LEADING THE DAY: The jobs plan proposed by President Barack Obama includes recommendations for a nationwide, interoperable emergency network, spectrum auctions and expanding high-speed wireless Internet access to 98 percent of Americans.
Overall, the White House estimates the initiative will cost $10 billion, but that those costs will be offset by proceeds from spectrum auctions. In fact, according to a fact sheet from the White House, the administration expects to raise $28 billion from the auctions for a net deficit reduction of $18 billion.
LightSquared waiver raises GOP questions: Republican lawmakers questioned the Federal Communications Commission’s process for granting a key provisional waiver for LightSquared for construction of its satellite mobile network, The Washington Post reported Thursday. At a House hearing, Republicans said that the FCC should have used its own technicians to evaluate LightSquared’s technology instead of relying on a report from the company.
The agency believes companies are in the best position to understand their own technology, said one FCC official, speaking on the condition of anonymity because the FCC’s review is ongoing. Experts from several government agencies at the hearing raised concerns about LightSquared’s network interfering with navigation, weather tracking and airline communications.
Senate passes patent reform bill: The America Invents Act is headed to Obama’s desk after years of debate over the issue of patent reform. The Senate passed the bill in an 89-9 vote.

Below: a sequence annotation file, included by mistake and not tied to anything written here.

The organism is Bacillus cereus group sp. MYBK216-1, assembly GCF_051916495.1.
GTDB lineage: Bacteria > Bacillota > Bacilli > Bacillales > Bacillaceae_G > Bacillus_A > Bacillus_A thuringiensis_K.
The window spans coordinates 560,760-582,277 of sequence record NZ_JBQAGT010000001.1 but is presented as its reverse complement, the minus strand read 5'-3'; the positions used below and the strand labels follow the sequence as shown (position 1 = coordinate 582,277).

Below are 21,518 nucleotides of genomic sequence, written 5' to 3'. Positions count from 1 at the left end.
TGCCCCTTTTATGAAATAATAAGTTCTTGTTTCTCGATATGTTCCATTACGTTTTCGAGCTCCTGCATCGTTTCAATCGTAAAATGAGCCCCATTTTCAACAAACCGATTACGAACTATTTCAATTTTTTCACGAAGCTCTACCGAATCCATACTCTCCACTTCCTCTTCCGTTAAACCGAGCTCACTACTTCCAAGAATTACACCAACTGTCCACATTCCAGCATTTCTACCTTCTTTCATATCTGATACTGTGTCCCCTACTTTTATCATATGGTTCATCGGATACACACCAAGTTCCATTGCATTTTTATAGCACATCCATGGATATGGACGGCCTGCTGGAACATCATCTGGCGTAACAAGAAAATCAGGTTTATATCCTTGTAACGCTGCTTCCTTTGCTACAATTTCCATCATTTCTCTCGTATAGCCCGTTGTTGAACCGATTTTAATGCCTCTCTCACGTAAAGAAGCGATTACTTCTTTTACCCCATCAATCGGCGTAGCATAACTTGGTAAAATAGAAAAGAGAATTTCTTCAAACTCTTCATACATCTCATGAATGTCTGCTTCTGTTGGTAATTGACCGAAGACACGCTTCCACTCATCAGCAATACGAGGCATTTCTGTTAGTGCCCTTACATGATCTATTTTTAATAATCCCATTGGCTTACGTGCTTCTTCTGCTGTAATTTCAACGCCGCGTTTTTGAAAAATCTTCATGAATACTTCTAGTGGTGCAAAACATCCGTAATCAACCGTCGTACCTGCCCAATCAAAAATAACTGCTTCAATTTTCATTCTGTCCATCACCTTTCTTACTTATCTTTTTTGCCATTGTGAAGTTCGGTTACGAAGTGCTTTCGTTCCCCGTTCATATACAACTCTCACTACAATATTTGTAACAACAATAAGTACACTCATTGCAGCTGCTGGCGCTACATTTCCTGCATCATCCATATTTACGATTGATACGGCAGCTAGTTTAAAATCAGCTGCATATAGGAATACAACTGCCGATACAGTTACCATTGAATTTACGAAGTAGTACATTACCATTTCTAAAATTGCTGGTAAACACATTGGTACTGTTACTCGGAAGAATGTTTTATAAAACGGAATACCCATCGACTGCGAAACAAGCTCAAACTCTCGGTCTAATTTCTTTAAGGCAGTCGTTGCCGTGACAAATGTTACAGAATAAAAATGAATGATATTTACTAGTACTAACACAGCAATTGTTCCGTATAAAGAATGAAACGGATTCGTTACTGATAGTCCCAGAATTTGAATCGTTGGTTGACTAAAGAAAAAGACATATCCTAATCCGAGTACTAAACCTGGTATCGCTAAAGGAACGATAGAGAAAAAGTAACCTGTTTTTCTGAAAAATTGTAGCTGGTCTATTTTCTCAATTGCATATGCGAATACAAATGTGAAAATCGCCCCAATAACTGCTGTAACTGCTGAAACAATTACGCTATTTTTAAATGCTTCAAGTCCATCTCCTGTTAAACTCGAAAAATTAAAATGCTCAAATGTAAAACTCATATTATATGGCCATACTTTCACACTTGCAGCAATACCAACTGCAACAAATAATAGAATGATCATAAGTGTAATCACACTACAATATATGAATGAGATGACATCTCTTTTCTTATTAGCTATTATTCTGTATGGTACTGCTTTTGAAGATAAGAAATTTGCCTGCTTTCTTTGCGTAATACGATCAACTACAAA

But while proponents of the bill celebrate and hail its passage as a key jobs creator, many patent experts say the bill has been so watered down that it is unlikely to have much of an effect on jobs, The Washington Post reported. The bill does institute a new review process that aims to cut down on the number of frivolous patents. The question now is whether that review process and other changes to the patent system will effectively curb the number of patent lawsuits that technology companies such as Google say are hurting innovation.
Sen. Blumenthal introduces data breach bill: Sen. Richard Blumenthal (D-Conn.) introduced new legislation Thursday that would add regulations to companies that store online information for more than 100,000 people, on penalty of fines, The Hill reported.
Blumenthal was an outspoken critic of the way Sony handled its data breach this past spring.
FTC cracks down on acne app claims: The Federal Trade Commission announced Thursday that it has settled with mobile app marketers who claimed that their smartphone programs could help cure acne with “light therapy.”
Approximately 15,000 people downloaded two apps — AcneApp and Acne Pwner — which claimed to be able to reduce skin blemishes. The settlement orders would required that Acne App marketers Koby Brown and Gregory W. Pearson pay $14,294, and Acne Pwner’s Andrew N. Finkle, pay $1,700.
“Smartphones make our lives easier in countless ways, but unfortunately when it comes to curing acne, there’s no app for that,” said FTC Chairman, Jon Leibowitz in a statement.